Opening more public lands to drilling is basically another subsidy to the oil industry, which is already raking in profits. Exploring and developing such finds will take years and will have no short-term effect on the price of oil (nor is there a guarantee that it will have a long-term effect). Increasing efficiency and investing in alternative energy is better for the economy, the environment, and foreign policy.


RE foriegn policy, if he'd had his way the troops would have been out of Iraq either pre-surge or during the same time period and wouldn't have had a surge. This would have led to genocide, a blood bath, the reign of Iran backed militants and nobody trusting the US to help them overthrow tyranny ever again. Even now he wants to "end" the war but does not want to "win" it. I'll take the first stable democracy in the Middle East as a foothold to the future.

Also there is a reason Hamas leaders prefer Obama, don't you think?

Hamas doesn't like Obama. Also, guilt by association is a lame rhetorical technique.

No telling what would have happened if troops had been phased out instead of the surge. I think cease fires with Sadr have more to do with declining violence than troop levels.

Also, I can play the counter-factual game too! If Obama'd had his way, we wouldn't be in Iraq. 4000+ American soldiers and untold hundreds of thousands of Iraqi civilians wouldn't have died. We wouldn't have a crippling budget deficit and horrendous gas. Saddam would still be held in check (if he hadn't left of his own volition). The US would be able to focus it's energies on nation-building in a democratic Afghanistan and holding Iran in check.

marvelier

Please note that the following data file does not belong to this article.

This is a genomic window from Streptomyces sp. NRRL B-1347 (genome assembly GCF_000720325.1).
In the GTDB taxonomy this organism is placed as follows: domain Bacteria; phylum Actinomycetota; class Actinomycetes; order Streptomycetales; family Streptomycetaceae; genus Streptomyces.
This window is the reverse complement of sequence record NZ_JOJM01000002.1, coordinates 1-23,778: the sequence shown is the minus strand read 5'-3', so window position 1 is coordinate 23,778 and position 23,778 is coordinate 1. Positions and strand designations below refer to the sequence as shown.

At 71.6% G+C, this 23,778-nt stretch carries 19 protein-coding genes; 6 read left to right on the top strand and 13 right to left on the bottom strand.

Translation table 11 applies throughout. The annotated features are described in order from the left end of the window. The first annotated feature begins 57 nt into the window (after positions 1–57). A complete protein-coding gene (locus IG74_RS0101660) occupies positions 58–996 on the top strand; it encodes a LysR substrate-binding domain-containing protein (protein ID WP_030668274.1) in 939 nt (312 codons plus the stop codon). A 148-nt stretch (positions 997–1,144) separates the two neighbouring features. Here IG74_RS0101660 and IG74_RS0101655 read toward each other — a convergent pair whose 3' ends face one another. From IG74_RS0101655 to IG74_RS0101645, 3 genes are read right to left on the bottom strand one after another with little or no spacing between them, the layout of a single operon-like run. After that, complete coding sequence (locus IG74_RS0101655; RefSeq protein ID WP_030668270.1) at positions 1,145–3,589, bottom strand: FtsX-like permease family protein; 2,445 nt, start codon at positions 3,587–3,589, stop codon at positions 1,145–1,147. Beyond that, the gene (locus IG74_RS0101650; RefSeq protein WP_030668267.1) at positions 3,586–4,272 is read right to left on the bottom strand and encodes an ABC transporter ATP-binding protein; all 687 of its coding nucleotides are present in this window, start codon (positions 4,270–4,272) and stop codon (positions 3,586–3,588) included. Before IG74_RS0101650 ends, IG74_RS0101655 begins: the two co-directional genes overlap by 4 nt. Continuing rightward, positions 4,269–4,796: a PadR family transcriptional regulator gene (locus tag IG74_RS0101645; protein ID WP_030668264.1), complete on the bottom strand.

07-15-2008, 03:36 PM
The dude is a war hero and he would have been a fine President about eight years ago. Show a little respect to the man for his service. His policies are fair game, though, so go nuts.

He was a prisoner of war. How he handled it was heroic yes. But any man who is for torturing others is a disgrace to our country and a traitor to our nation. You can't Jack Bauer every person wearing a turban and you can't wire tap millions of people just because they utter the word bomb.

"Yeahhh man this cola is the bomb""
"Oh Denise I think I am gonna bomb this test"

Crap like that is floating around in our intellegence database thanks to idiots like Bush and McCain.

This country has went to hell and is getting worse by the second.

information
07-15-2008, 03:41 PM
He was a prisoner of war. How he handled it was heroic yes. But any man who is for torturing others is a disgrace to our country and a traitor to our nation. You can't Jack Bauer every person wearing a turban and you can't wire tap millions of people just because they utter the word bomb.

"Yeahhh man this cola is the bomb""
"Oh Denise I think I am gonna bomb this test"

Crap like that is floating around in our intellegence database thanks to idiots like Bush and McCain.

This country has went to hell and is getting worse by the second.

I agree with your disappointment in his newfound position on the torture issue, but be careful throwing the word "traitor" around. It'll make you sound like a Republican.

I get the feeling we'll be voting the same way come November, and I think you'll come across better if you're talking about the issues instead of tired "McCain is old" stuff.

Food for thought. Carry on.

Foolish Mortal
07-15-2008, 03:46 PM
Not sure that rates as a full flip flop (he still doesn't support NAFTA as it stands), and that wasn't one of the examples in the article.

Yep. Obama has said nothing about taking down NAFTA. His position has always been that the agreements need to be tweaked.